18-month-old Elf on the Shelf uses adorable photos to raise toys for kids in need

Forest Schott and his mother, Megan, have raised over $2,000.

— -- Many use the beloved holiday tradition of dressing their kids up as an Elf on the Shelf just for laughs. But one Nashville, Indiana, mom is dressing her son up to raise money to buy toys for kids in need.

Megan Schott started dressing up her 18-month-old son Forest as an Elf on the Shelf last year.

"It was a lot," the mother of one recalled to ABC News.

Schott, 30, noted that she takes anywhere between 80 to 100 photos just to get a single silly shot of her son as an Elf on the Shelf. The process usually takes an hour. But it became so taxing, she didn't want to do it again this year.

"But everyone kept asking, 'Hey! Are we going to see Forest as an Elf on the Shelf?' So I said, 'Let's do a fundraiser out of it,'" she explained. "In order for me to post a nightly picture of Forest, someone would have to donate in the past 24 hours. It's kind of like a pay-per-view."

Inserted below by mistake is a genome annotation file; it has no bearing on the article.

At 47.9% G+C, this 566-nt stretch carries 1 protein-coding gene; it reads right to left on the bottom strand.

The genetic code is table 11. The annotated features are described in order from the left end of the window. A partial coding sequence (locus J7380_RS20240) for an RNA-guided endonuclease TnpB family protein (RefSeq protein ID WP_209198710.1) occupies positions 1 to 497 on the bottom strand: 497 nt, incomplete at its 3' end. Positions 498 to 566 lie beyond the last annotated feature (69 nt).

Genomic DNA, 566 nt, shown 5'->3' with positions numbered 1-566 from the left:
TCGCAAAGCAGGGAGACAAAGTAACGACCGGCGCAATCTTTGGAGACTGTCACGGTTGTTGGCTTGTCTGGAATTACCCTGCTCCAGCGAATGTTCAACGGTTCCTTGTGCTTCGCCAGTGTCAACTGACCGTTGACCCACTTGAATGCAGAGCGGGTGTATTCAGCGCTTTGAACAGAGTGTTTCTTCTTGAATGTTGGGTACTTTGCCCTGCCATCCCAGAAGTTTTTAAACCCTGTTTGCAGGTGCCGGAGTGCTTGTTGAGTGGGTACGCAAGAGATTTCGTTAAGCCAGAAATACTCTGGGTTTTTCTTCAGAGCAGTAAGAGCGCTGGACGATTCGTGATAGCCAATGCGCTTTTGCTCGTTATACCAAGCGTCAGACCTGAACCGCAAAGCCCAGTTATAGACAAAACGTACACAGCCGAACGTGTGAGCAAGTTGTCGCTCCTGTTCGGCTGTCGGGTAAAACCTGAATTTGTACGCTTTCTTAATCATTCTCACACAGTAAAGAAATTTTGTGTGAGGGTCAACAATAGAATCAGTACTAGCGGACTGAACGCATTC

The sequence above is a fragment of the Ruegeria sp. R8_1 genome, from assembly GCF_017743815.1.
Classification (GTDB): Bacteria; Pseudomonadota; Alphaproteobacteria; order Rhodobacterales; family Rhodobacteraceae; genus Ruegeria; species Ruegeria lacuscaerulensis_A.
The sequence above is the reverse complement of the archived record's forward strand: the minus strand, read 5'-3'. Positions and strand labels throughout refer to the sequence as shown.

Schott had an initial goal of $500. But she was blown away by the response, meeting that goal in a matter of days. So she bumped up her goal to $1,000, but she blew past that goal too. She's now raised more than $2,000, which she'll split and donate to the Salvation Army and the Columbus Fireman’s Cheer Fund.

Cheer Fund co-chairman Jarrad Mullis told ABC News that the Schott's donations will help the approximately 1,300 kids they serve each holiday season.

A spokesperson for the fund added in a statement, "Having the community be so involved like Forest and his family is what makes the Cheer Fund succeed each year. Without the generosity of volunteers and donations, it wouldn't be possible. Forest's donation will go toward purchasing new toys, bikes and stuffed animals for the over 1,200 children we will help this year."

For Schott, who works in administration at an automobile engine company, she just wants to teach her son how to live a great life.

"I really want to teach my son to be a caring and compassionate person and to be there for others," she said. "When you promote compassion for others, the others will show their compassion too. That’s what our community has done."